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The limits of self-control

May 3, 2011


Two images of a woman with a peculiar expression.

Vohs' experiment involved two groups of participants who watched what are generally regarded as disgusting scenes from two different movies. One group was allowed to react naturally, while the other was told to keep a neutral expression and blunt their emotional reactions.

People who bottle up emotions all day may be more at risk for aggressive behaviors

By Rick Moore

We spend a good share of our days exercising self-control, whether it’s ignoring the pastry on the kitchen counter, or smiling gamely at that ridiculous request from the boss when a rolling of the eyes is the first impulse.

But all that seemingly beneficial self-control may come at a cost.

Putting a lid on emotions and impulses may lead to more aggressive behaviors, according to new research by the U’s Kathleen Vohs, who has been studying self-control as a limited resource for more than a decade.

And that has implications for almost everyone, especially those who must frequently deal with stress and emotional situations.

A disgusting experiment


In the study, Vohs and three colleagues from the University of Texas studied two groups of subjects—one that had been awake for 24 hours straight and another that was fully rested.

All of the research participants were shown two well-known, “disgusting” snippets from movies—the overeating scene from Monty Python’s The Meaning of Life and the toilet bowl scene from Trainspotting. Half of the subjects were allowed to react to the clips naturally. The other half were told to keep a completely neutral expression on their face “and, to the best of their abilities, blunt what they’re feeling on the inside,” Vohs says.

The participants then engaged in a computerized competition, where aggression could be measured in their selection of a noise level that would be blasted at their opponents.

The results showed that the people who had earlier controlled their emotions when watching the movie clips were more likely to set higher (more aggressive) levels of noise. Further, it was strictly the depletion of their self-regulatory resources that led to the aggression; the lack of sleep was not a factor, Vohs says.

“It’s not just the experience of negative emotions,” adds Vohs, the Land O’ Lakes Professor of Excellence in Marketing at the Carlson School of Management. “They’re all seeing emotion-evoking information, and they’re all feeling that. [But] one group is trying to squash those feelings, and it’s that squashing part that’s the key—not the feeling of the negative emotions, per se.”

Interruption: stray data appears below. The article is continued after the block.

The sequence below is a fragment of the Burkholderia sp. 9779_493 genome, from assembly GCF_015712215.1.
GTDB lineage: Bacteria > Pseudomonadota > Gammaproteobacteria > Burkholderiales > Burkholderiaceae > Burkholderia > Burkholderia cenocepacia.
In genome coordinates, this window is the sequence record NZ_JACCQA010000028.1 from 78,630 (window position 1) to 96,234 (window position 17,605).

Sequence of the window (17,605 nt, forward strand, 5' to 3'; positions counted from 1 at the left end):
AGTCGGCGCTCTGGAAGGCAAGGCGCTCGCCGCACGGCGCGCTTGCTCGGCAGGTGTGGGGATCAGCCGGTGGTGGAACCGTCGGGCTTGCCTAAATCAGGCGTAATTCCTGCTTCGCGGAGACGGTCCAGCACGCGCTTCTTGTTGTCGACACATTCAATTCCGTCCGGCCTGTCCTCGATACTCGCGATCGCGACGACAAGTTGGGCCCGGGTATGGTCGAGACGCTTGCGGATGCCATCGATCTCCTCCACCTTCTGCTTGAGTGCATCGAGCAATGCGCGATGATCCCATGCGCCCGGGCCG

Who’s at risk of depleted self-control?


Vohs says people possess self-control in finite quantities, no matter how saintly they appear.

"People have a resource that exists within themselves, and they use it when they control their behaviors or their responses,” she says. “We can predict that they’ll be bad at self-control if they’ve previously used a lot of self-control earlier in that day.”

It’s not hard to envision scenarios where these findings come into play. Many in society are called upon to squelch their emotions repeatedly—think police officers and military personnel; impound lot workers and even judges.

“Judges are hearing horrible tales,” Vohs says. “Maybe they feel disgusted or they feel angry, maybe they feel contempt. And then, punitively, what do they do after that?

“Aggression doesn’t have to be physical aggression. It can be verbal aggression and punitive responses in general.” 

Even teachers might be susceptible. Being the face of reason and exemplary deportment all day long has to take a few bites out of the self-control apple.

“There are lots of ways to be punitive and punishing and slightly aggressive, and I think we’ve all seen that even in our own childhood histories of teachers—maybe verbal slights or even retaliating against the insistent parents,” she says. “But you can imagine, they’re (the teachers) controlling their emotions all the time throughout the day, mostly in frustration.”

Self-awareness of one’s self-control limitations can only help. However, that’s probably easier said than done. When was the last time anyone said to himself, “I’ve been exercising a lot of self-control today, so maybe I’m more at risk for road rage”?

And, “the very people who need to realize this effect is happening are the very people who will never realize that this effect is happening,” Vohs notes.

Still, it’s food for thought, maybe even an excuse for reaching for that pastry. But probably not enough reason to roll your eyes at the boss.

Tags: Carlson School of Management

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Kathleen D. Vohs

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